Titans are now more focused on defense, while Hunters are all about acrobatics and dodging.

There are a lot more big changes in store in Destiny 2. Weapon slots have been re-jiggered so you now get two primaries and one “power” weapon, which includes shotguns, snipers, fusion rifles, rocket launchers, grenade launchers, and swords. (Cotton said heavy ammo will drop more often to compensate.)

There are new social features, including integrated clan support and a form of matchmaking Bungie is calling “guided games,” which matches solo players up with compatible clans. And Destiny 2 has the biggest and most detailed open world areas yet — Cotton said the new European Dead Zone is larger and far more dense than the current game’s Cosmodrome, even including the Plaguelands area added on in the “Rise of Iron” expansion last year. And that’s just one of four confirmed new areas.

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Destiny’s journey from Bungie’s imagination to players’ screens over the last few years has been tumultuous. Change is hard — no one knows that better than those who make and play Destiny. But sometimes it can be for the best, too. We’ll find out if that’s the case this time when Destiny 2 launches on PS4 and Xbox One Sept. 8, and PC some time later.

Mike Rougeau is a freelance journalist who lives in Los Angeles with his girlfriend and two dogs.

‘Pokémon Go’ is holding a weeklong ‘adventure’ event

Splendid news, trainers: starting Thursday, Pokémon Go will be running yet another event — and this one’s a whole week long.

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Pokémon Go Adventure Week will run from Thursday 18 May (1 p.m. PDT) until Thursday 25 May (1 p.m. PDT). Continuing in the type-based theme of recent grass and water events, this one will be all about rock Pokémon.

So what exactly will the event involve?

There are four main points from Niantic’s press release about the Adventure Week event:

1. More rock-type Pokémon.

All rock-type Pokémon — such as Omantye, Kabuto, Aerodactyl, Onix, and Sudowoodo — will spawn more frequently during the event.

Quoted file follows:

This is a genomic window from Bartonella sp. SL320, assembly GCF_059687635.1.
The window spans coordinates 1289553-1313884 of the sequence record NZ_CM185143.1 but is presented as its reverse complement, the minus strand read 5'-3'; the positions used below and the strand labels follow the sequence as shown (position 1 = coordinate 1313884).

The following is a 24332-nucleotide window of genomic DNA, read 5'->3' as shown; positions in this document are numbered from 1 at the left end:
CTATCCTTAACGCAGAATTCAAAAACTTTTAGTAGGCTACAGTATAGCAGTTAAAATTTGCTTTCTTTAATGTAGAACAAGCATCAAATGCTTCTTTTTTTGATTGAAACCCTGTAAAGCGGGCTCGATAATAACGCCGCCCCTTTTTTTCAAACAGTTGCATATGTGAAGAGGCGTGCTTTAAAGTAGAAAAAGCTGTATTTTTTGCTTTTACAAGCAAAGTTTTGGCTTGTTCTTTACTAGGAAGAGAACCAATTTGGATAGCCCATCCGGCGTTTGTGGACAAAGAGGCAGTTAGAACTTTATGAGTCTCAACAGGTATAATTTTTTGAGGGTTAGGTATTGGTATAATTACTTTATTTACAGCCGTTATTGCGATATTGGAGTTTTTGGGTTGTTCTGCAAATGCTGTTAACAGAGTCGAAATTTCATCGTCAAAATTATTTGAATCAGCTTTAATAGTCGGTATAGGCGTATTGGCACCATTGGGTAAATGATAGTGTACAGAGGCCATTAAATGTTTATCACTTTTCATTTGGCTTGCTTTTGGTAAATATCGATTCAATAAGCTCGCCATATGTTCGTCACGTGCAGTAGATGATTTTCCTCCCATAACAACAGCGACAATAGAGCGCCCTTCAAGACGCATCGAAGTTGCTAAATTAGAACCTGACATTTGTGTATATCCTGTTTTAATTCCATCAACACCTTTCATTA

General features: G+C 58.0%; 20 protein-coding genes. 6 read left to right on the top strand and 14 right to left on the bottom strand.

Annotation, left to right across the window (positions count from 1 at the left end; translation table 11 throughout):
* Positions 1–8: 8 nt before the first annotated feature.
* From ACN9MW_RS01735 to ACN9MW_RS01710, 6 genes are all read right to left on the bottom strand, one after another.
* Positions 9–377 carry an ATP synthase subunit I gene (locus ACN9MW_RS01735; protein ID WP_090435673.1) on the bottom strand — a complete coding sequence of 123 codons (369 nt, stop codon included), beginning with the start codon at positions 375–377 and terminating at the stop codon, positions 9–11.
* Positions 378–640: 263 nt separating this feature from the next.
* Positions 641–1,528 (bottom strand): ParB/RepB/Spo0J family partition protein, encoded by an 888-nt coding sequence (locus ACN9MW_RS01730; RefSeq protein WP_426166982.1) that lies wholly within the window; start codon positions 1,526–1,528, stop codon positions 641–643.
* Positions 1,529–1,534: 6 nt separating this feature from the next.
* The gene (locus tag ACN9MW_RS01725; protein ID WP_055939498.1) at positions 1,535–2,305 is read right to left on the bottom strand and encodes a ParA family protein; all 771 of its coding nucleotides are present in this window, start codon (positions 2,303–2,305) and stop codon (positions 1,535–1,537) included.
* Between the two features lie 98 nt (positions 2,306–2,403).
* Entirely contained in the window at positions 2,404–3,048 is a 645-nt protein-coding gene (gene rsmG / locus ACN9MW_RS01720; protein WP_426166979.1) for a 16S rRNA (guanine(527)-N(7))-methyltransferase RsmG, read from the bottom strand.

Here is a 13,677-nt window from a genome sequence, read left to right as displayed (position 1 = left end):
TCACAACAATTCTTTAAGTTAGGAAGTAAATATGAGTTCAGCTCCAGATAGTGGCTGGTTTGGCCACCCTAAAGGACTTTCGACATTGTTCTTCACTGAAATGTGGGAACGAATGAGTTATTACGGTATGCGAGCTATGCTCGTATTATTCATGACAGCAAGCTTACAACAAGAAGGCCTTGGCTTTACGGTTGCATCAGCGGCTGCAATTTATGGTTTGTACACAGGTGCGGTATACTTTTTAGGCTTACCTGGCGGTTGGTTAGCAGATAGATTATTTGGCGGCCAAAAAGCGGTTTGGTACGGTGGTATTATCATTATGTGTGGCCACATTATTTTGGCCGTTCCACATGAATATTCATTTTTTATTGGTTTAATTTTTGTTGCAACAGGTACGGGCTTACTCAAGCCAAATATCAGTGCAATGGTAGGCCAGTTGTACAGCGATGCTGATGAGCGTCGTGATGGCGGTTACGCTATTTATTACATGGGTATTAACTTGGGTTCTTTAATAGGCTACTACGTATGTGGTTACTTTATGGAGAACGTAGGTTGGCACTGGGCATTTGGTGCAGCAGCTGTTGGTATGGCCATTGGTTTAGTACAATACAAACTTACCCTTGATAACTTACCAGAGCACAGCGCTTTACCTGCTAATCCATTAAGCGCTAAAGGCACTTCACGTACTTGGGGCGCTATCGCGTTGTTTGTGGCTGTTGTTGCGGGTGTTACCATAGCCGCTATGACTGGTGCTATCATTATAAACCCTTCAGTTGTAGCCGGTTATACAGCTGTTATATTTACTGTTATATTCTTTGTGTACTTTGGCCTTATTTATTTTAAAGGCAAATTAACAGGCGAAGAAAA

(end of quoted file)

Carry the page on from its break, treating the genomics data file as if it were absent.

Niantic list the specific Pokémon mentioned above as their examples, but the implication is that every Pokémon that’s rock-type will be more common (including, we can only hope, Larvitar).

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2. More items from PokéStops.

Throughout Adventure Week “more items will be available at each PokéStop to help Trainers stock up for their adventure”.

3. Faster buddy candy.

This is a nice one. The distance you have to walk with your buddy Pokémon to find a candy will be quartered during the Adventure Week event (it’ll be the perfect time to start walking your newly-captured Larvitar, in other words).

4. A brand new hat.

Last but by no means least, there will be a brand new Adventurer’s Hat item in the avatar wardrobe (because what good is going on an adventure if you can’t do it in style, eh?).

The Best Video Games I’ve Never Played

A reader admits to the classic franchises he’s never played a single game from, including The Legend Of Zelda and Mass Effect.

As a gamer, quite often I miss out on the latest hot TV series. As I juggle gaming with other social obligations I make the choice to sacrifice watching TV. So, for example, I haven’t seen a single episode of Breaking Bad, not one. I’ve not finished the first season of Game of Thrones (I hope Sean Bean’s Eddard Stark makes it the whole way through, he’s my favourite character) but apparently a load has happened in that too. When I tell friends this I get a look like I just farted loudly in a lift, but even more egregiously I have not played some games that other people would regard as all-time classics.

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This annoys me more, because when you miss a game series you really miss the bus and the commitment to catch up can be even more onerous. Once fandom has been established for a game it can be hard to understand the fuss from the outside. Here are some of the series I’ve missed.

Mass Effect